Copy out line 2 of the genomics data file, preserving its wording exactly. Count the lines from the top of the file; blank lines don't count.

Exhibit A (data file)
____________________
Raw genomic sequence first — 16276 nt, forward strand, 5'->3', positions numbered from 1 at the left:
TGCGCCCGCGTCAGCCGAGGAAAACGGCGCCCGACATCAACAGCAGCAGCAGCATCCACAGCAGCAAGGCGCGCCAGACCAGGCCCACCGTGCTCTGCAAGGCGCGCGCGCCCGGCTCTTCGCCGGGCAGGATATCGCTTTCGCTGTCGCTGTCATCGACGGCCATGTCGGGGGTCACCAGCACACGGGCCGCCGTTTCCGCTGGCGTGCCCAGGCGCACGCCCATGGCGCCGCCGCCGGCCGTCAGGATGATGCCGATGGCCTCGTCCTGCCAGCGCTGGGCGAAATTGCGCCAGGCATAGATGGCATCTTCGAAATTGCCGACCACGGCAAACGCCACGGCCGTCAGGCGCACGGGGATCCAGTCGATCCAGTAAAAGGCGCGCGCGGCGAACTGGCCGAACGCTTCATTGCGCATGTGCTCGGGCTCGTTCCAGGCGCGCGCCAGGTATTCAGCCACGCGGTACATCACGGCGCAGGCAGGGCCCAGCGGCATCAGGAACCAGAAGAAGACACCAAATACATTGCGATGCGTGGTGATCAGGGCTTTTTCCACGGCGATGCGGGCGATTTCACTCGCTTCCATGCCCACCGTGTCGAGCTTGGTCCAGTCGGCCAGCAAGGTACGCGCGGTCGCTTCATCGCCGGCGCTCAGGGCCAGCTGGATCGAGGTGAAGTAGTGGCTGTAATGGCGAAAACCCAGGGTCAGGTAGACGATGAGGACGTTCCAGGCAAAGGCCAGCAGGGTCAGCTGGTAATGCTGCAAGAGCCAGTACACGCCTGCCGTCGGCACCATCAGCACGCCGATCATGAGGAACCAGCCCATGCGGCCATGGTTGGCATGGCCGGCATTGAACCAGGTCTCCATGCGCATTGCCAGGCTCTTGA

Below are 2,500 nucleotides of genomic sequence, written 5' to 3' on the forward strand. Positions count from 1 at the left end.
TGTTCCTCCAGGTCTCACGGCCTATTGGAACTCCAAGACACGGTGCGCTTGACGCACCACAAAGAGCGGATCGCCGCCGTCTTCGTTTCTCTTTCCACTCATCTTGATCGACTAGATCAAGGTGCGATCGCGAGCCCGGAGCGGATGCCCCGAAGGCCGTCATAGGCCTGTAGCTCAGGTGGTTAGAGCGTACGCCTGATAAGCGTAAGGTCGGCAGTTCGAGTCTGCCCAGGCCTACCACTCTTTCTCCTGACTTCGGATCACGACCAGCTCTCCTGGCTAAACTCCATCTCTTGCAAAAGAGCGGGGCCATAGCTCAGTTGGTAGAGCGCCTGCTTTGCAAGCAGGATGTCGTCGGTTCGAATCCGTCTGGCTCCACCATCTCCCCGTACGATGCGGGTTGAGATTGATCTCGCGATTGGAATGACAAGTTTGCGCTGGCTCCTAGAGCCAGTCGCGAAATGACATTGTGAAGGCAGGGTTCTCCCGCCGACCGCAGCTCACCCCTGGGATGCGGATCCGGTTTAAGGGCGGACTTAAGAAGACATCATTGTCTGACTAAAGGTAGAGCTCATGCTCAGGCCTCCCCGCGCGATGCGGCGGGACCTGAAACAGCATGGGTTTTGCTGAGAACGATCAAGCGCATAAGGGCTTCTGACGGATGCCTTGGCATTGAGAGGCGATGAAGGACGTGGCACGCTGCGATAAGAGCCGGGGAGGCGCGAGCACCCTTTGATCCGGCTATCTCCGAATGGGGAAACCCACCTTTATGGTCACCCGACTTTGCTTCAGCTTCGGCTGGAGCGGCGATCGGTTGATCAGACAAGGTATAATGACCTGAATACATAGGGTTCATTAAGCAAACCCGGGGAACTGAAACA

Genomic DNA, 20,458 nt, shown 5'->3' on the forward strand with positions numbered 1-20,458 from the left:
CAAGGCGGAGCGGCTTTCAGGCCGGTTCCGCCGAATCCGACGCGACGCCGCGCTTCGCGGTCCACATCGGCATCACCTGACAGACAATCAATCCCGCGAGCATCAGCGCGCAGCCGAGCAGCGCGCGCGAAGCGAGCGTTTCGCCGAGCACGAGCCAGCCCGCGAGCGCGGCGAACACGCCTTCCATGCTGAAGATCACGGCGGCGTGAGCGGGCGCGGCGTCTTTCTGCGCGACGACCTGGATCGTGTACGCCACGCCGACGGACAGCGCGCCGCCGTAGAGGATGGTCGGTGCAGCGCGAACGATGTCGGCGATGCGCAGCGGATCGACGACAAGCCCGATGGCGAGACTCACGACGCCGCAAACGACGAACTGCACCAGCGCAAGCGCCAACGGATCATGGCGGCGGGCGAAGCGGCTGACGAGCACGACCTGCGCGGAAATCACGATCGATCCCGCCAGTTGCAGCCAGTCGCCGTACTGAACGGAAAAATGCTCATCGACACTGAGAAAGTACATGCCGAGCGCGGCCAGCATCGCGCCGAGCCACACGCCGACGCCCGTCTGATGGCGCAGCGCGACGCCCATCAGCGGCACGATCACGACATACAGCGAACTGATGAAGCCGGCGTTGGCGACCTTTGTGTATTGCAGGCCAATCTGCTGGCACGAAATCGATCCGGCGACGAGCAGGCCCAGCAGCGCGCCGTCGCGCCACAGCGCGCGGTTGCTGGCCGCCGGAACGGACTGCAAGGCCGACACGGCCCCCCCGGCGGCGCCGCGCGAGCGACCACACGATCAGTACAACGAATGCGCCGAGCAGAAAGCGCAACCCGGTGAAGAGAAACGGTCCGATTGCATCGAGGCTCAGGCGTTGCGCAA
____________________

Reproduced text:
TGCGCCCGCGTCAGCCGAGGAAAACGGCGCCCGACATCAACAGCAGCAGCAGCATCCACAGCAGCAAGGCGCGCCAGACCAGGCCCACCGTGCTCTGCAAGGCGCGCGCGCCCGGCTCTTCGCCGGGCAGGATATCGCTTTCGCTGTCGCTGTCATCGACGGCCATGTCGGGGGTCACCAGCACACGGGCCGCCGTTTCCGCTGGCGTGCCCAGGCGCACGCCCATGGCGCCGCCGCCGGCCGTCAGGATGATGCCGATGGCCTCGTCCTGCCAGCGCTGGGCGAAATTGCGCCAGGCATAGATGGCATCTTCGAAATTGCCGACCACGGCAAACGCCACGGCCGTCAGGCGCACGGGGATCCAGTCGATCCAGTAAAAGGCGCGCGCGGCGAACTGGCCGAACGCTTCATTGCGCATGTGCTCGGGCTCGTTCCAGGCGCGCGCCAGGTATTCAGCCACGCGGTACATCACGGCGCAGGCAGGGCCCAGCGGCATCAGGAACCAGAAGAAGACACCAAATACATTGCGATGCGTGGTGATCAGGGCTTTTTCCACGGCGATGCGGGCGATTTCACTCGCTTCCATGCCCACCGTGTCGAGCTTGGTCCAGTCGGCCAGCAAGGTACGCGCGGTCGCTTCATCGCCGGCGCTCAGGGCCAGCTGGATCGAGGTGAAGTAGTGGCTGTAATGGCGAAAACCCAGGGTCAGGTAGACGATGAGGACGTTCCAGGCAAAGGCCAGCAGGGTCAGCTGGTAATGCTGCAAGAGCCAGTACACGCCTGCCGTCGGCACCATCAGCACGCCGATCATGAGGAACCAGCCCATGCGGCCATGGTTGGCATGGCCGGCATTGAACCAGGTCTCCATGCGCATTGCCAGGCTCTTGA